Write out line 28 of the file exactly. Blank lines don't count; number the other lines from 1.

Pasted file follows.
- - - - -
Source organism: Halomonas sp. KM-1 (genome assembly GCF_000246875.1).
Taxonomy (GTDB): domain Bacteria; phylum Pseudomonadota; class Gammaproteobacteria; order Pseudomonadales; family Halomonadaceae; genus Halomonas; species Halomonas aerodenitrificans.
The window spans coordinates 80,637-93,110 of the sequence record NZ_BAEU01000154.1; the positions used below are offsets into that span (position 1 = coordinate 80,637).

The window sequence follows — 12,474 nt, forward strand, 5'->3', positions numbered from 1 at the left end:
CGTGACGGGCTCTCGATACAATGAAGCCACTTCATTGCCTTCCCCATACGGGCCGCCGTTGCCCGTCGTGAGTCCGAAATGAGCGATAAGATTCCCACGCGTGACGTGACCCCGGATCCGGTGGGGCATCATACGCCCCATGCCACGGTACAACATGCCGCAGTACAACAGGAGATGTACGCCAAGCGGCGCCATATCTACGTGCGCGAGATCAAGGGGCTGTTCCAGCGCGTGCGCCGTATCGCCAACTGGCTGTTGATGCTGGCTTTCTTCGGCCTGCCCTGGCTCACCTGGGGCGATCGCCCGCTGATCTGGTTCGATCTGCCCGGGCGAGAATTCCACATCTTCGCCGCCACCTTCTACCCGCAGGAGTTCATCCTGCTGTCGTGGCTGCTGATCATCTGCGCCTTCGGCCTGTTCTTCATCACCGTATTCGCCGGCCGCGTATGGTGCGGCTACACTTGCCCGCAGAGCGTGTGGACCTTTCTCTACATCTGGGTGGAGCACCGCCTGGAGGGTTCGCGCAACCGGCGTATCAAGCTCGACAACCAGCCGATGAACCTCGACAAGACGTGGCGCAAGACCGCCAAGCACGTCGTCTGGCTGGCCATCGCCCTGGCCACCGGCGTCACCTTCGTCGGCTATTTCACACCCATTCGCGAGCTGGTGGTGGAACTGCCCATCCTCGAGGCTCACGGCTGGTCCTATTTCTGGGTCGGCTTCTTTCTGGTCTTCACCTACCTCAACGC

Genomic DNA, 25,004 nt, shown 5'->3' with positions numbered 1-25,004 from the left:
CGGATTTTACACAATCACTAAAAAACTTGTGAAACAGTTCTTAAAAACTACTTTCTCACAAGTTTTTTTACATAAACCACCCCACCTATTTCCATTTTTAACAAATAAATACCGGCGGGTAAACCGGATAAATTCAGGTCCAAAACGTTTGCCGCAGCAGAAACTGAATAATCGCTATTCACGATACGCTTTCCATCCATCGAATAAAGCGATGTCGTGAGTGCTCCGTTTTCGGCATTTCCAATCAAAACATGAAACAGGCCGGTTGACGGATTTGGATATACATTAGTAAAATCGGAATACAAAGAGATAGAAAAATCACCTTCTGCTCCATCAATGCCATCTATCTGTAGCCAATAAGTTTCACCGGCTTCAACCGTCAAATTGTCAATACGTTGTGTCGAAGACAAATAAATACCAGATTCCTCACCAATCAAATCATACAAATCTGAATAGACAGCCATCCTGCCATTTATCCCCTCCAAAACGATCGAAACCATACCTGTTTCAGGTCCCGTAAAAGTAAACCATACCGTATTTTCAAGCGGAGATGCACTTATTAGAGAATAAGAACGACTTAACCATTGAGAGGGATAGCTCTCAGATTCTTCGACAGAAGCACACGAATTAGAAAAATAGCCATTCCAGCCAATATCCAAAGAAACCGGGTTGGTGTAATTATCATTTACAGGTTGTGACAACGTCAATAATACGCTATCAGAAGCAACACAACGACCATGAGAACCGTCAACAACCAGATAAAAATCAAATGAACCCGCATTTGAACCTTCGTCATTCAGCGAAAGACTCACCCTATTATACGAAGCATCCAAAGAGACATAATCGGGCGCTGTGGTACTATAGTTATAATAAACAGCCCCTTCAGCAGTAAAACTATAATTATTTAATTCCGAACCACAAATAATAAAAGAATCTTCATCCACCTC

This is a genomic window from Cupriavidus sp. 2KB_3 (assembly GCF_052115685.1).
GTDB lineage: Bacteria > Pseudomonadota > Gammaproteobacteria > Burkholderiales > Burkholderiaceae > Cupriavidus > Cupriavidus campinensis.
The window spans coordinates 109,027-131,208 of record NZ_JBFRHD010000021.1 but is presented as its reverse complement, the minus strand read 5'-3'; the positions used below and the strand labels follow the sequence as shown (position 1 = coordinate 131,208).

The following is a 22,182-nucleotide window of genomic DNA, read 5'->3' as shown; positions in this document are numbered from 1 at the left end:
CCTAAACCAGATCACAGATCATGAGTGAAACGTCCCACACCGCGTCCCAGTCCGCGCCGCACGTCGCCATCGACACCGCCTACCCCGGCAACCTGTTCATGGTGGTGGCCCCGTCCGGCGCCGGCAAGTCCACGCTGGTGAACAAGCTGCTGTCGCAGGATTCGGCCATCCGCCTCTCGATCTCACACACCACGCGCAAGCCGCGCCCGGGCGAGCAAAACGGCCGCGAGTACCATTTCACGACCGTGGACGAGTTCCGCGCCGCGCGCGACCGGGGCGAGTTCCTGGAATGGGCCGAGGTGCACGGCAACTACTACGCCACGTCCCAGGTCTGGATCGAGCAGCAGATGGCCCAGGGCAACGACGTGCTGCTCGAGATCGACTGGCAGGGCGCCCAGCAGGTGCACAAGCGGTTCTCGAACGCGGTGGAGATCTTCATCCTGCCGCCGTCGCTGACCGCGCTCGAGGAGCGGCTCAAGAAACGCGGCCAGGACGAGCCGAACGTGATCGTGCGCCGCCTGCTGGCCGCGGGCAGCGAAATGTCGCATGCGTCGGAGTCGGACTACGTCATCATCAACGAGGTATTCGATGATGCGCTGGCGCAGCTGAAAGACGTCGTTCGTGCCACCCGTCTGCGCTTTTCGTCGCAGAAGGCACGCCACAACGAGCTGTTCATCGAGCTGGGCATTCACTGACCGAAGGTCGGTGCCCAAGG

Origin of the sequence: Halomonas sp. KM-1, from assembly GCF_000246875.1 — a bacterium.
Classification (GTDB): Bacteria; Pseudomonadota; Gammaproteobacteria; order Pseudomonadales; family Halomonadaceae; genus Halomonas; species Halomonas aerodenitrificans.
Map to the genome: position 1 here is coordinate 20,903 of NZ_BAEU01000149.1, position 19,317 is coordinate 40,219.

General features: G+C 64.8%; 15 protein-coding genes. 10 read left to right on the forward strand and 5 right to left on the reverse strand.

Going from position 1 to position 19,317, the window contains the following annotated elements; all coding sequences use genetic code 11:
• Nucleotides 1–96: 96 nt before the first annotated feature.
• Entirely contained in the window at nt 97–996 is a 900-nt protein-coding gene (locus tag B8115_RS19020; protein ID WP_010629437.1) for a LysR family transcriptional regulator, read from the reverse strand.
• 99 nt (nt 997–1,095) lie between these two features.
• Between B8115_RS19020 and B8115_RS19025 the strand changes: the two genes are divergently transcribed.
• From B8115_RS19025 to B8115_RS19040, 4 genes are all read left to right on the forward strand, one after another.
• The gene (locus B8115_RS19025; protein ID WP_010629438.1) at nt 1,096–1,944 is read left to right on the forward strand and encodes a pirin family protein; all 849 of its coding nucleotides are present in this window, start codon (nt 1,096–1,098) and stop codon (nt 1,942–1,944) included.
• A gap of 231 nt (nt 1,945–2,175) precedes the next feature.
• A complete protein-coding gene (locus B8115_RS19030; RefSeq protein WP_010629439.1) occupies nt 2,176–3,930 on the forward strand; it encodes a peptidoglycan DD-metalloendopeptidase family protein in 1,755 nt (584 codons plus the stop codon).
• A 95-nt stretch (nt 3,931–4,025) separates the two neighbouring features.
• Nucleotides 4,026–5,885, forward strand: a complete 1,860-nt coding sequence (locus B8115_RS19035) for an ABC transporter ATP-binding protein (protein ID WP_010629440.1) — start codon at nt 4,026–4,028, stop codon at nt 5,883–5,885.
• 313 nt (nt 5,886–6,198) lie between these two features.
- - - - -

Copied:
• 313 nt (nt 5,886–6,198) lie between these two features.